Courtesy of the artist
Tokyo-born, New York-based artist Noriko Ambe creates delicate paper sculpture through the painstaking process of cutting and layering hundreds to thousands of sheets of paper by hand. For the artist, the resulting sculptural forms resemble geographical and psychological topographies. The white, low-relief swirl of Vortex also recalls references the internal terrain in Ambe’s Cabinet series, where sculptures are placed inside metal cabinets. Additional work by the artist include sculptures made from other artists’ monographs with forms inspired by their work and, most recently, a collaboration with students in Singapore and Japan to produce sculptures from textbooks. Ambe’s work appeared in Japan Society's centennial exhibition Making a Home (2007) and is included in many collections, including those of the Museum of Modern Art and the Whitney Museum of American Art, both in New York.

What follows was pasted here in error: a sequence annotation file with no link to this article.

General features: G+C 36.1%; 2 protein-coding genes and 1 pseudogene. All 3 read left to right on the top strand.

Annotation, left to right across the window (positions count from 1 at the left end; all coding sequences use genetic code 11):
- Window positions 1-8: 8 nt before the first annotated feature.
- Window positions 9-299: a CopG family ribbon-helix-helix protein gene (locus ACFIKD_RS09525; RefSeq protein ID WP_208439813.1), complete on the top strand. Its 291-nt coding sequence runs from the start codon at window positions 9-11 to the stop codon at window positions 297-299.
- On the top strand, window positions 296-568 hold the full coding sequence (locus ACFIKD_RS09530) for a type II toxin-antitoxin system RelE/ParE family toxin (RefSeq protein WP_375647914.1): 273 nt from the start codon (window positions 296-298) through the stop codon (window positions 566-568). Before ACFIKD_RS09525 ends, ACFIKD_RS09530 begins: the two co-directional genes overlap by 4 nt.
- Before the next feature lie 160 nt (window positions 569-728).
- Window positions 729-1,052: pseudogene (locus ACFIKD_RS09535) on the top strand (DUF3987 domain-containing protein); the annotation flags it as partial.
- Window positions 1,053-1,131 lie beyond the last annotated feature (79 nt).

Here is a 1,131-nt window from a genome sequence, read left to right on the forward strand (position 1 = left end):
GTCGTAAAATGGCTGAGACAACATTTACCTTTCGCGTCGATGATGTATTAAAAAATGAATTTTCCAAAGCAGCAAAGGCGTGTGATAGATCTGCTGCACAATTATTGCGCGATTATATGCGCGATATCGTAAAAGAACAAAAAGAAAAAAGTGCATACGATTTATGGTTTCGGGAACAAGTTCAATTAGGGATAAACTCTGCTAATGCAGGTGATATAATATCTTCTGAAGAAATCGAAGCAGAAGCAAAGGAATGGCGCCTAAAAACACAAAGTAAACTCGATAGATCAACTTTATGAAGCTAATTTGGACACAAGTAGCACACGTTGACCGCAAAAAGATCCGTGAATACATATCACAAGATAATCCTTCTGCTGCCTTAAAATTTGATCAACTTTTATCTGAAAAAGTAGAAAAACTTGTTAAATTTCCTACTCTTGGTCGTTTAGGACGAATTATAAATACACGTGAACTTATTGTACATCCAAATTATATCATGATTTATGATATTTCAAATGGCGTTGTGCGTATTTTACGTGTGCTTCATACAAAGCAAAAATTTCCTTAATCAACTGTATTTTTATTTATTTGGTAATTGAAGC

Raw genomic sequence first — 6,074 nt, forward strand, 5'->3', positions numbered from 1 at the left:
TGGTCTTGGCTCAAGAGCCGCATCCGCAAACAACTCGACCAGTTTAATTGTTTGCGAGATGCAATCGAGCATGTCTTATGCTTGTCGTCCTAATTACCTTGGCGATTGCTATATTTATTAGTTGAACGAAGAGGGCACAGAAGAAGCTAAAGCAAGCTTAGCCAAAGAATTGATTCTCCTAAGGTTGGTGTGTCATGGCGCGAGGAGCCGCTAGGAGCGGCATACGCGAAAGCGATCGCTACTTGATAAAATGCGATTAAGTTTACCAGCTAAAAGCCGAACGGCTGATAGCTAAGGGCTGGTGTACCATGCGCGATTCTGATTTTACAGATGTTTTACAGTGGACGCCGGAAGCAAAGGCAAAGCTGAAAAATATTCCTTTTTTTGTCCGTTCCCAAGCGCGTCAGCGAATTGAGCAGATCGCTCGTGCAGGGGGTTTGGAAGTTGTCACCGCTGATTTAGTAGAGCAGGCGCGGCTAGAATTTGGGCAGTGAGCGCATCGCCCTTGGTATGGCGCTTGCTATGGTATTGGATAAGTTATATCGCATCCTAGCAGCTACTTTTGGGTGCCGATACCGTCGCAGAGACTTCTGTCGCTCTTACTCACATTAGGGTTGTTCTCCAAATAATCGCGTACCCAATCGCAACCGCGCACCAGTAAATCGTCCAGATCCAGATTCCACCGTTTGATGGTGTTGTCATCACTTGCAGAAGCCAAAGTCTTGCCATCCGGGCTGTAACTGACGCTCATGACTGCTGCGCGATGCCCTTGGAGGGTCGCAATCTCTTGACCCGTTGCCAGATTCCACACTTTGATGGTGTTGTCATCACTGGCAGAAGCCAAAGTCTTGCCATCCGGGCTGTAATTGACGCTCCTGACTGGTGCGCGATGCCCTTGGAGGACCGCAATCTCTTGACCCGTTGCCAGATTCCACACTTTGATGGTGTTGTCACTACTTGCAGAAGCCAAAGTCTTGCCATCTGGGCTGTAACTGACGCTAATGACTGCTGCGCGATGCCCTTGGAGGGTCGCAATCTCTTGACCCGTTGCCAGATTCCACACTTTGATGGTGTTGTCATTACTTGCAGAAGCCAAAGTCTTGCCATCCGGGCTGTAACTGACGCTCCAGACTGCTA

–Courtesy of Japan Society
About Noriko Ambe
Noriko Ambe creates what she calls “Linear Actions,” pristine white sculptures composed of layers of a synthetic paper made from polypropylene, called Yupo. Resembling three-dimensional topographies, the objects are the product of hundreds, sometimes thousands, of sheets of paper that Ambe laboriously and painstakingly cuts by hand using a craft knife, before layering them on top of each other, creating effects of both fragility and solidity. “I have been mapping the mysterious land between physical and emotional geography. I want to attain something sublime,” she has said. Ambe’s work also suggests psychological terrains, especially in her sculptures that incorporate metal cabinets—metaphors for the human body, with the paper forms within signifying internal life. Other works include artist book sculptures, which Ambe sculpts by cutting out portions of other artists’ monographs, creating forms inspired by their work.
Japanese, b. 1967, Saitama, Japan, based in New York, NY; Tokyo, Japan